Often, at the end of a segment, there would be a blast of music and the word ‘Update’ would scroll up the screen. We would all sit up straighter, ready to hear what mystery had been solved. And then a mug shot would appear, or if we were lucky an actual video of a suspect in handcuffs being led from some seedy motel room in the middle of nowhere. And our sense of justice had been restored, our faith in law and order renewed.
Watching Unsolved Mysteries with a group of people is one thing. Watching it by yourself is an entirely different prospect. By the time I was in college, Unsolved Mysteries had moved to Friday nights. One of my favorite hobbies was to frighten myself to death by leaving off the lights and tuning in when my roommate was not home. Robert Stack would look straight at me while he described a young girl, home alone, who never made it to Saturday morning. The curtains seemed to move, the shadows flickered on the walls, and I would have goosebumps on every square inch of skin. Inevitably the phone would ring, and I would race to answer it, eager to hear another human voice. Once the show was over and the lights were back on, things returned to normal.
But I was more watchful and more suspicious than I ever would have been without that iconic show to fill my mind with enough true-life horror stories than the world should be able to hold.
As an older woman, with decades of life behind me, stumbling upon the Unsolved Mysteries channel has been like reuniting with a part of myself that never really went away. I have always been, and I imagine will always be, a fan of the unsolved and a chaser of the unknown. The music is exactly the same, and it still sends a child up my neck. Robert Stack’s voice is as resonant as it ever was. It’s been so many years since I heard it anywhere but in my memory. When he looks at the camera and says, with the tiniest smile that hints that he already knows the answers, “Perhaps you may be able to help solve a mystery,” I find myself nodding and answering, “Why, yes, Mr. Stack, perhaps I can.”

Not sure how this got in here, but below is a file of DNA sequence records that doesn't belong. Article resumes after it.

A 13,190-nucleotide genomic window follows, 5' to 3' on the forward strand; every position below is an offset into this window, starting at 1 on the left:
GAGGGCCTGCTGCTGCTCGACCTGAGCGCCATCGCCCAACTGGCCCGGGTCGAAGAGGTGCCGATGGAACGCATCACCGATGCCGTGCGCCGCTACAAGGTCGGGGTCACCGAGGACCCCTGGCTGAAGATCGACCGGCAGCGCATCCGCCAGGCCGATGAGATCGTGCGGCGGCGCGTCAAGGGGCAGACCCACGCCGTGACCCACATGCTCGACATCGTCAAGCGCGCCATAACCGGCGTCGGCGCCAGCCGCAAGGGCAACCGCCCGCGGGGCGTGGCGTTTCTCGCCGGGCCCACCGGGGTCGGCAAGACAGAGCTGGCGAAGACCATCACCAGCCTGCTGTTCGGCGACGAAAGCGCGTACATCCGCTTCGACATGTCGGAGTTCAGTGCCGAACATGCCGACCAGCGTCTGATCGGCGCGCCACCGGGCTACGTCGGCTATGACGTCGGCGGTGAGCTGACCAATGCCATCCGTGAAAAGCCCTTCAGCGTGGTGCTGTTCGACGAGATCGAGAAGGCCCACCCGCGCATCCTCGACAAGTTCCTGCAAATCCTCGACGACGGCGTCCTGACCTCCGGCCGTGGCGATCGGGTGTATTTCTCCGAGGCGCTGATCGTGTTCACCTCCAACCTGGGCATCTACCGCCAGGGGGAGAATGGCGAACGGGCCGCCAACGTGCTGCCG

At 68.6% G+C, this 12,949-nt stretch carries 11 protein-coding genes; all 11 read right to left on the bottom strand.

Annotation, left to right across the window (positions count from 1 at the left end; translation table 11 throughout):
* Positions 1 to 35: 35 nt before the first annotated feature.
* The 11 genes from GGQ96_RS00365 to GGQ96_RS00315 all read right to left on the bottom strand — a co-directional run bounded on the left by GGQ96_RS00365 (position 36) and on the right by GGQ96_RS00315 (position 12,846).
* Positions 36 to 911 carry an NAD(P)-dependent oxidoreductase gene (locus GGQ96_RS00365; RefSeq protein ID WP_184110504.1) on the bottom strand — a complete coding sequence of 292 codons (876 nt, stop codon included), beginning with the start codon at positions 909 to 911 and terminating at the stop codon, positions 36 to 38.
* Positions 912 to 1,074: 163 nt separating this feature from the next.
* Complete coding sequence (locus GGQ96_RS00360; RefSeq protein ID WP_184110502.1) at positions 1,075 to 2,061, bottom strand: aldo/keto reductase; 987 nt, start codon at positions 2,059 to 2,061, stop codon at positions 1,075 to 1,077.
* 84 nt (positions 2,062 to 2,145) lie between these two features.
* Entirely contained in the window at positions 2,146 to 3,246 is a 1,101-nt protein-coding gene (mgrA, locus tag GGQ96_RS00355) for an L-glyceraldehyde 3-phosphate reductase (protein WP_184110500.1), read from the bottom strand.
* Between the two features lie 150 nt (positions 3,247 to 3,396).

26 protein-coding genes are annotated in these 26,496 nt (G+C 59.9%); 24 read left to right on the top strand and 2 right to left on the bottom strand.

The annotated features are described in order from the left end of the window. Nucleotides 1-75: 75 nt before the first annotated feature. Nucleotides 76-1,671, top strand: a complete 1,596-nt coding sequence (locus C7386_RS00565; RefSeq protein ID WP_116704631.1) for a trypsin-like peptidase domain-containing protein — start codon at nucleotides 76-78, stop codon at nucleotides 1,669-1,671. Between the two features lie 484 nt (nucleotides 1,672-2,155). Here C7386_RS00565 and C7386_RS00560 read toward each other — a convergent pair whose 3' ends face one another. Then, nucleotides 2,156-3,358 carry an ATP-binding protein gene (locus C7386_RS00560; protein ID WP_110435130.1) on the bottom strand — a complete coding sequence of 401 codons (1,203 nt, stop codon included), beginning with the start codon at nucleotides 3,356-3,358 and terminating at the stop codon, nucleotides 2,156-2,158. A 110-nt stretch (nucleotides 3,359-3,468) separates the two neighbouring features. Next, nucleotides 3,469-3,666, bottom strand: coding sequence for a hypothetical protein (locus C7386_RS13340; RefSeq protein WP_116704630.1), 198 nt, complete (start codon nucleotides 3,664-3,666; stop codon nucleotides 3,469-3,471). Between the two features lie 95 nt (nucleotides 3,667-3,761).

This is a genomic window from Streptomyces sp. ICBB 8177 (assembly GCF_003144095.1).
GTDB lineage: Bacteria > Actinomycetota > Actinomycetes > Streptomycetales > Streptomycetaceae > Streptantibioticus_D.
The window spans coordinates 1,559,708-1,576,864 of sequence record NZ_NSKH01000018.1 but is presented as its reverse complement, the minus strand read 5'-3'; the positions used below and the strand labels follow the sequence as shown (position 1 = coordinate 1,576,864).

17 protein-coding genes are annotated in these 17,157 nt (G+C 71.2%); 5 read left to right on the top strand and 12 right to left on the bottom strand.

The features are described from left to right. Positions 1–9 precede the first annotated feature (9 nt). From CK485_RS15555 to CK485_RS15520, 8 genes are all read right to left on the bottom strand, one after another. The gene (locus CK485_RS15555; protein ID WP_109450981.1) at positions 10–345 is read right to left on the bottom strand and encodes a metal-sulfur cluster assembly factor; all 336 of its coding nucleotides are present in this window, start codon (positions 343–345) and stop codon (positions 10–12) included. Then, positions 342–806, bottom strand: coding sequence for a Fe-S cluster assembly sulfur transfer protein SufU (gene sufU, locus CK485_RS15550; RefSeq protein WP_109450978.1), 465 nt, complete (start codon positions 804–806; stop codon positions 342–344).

The ironic thing is that, although the whodunit part is still my favorite, it’s the Lost Love stories that I find myself waiting for. The Vietnam veteran who searched for the Army nurse who helped him learn to walk again, waiting ten years for his chance to be able to thank her – that’s pure gold. Just the other morning, that segment came on, and I stood in the bedroom crying like a little girl. Last month I saw the one about the five children in Louisiana who had been separated at birth and adopted by five different families. It took ten years, but they all found each other. And I wept as if I myself had been lost for a decade.
My heart just soaks up those stories like rain after a drought. There will always be death and pain, mystery and murder, but there will also always be people who search and wait for and find each other. There will always be love and kindness.
And, thanks to technology, there will always be Robert Stack and his deep commanding voice to guide us through it all.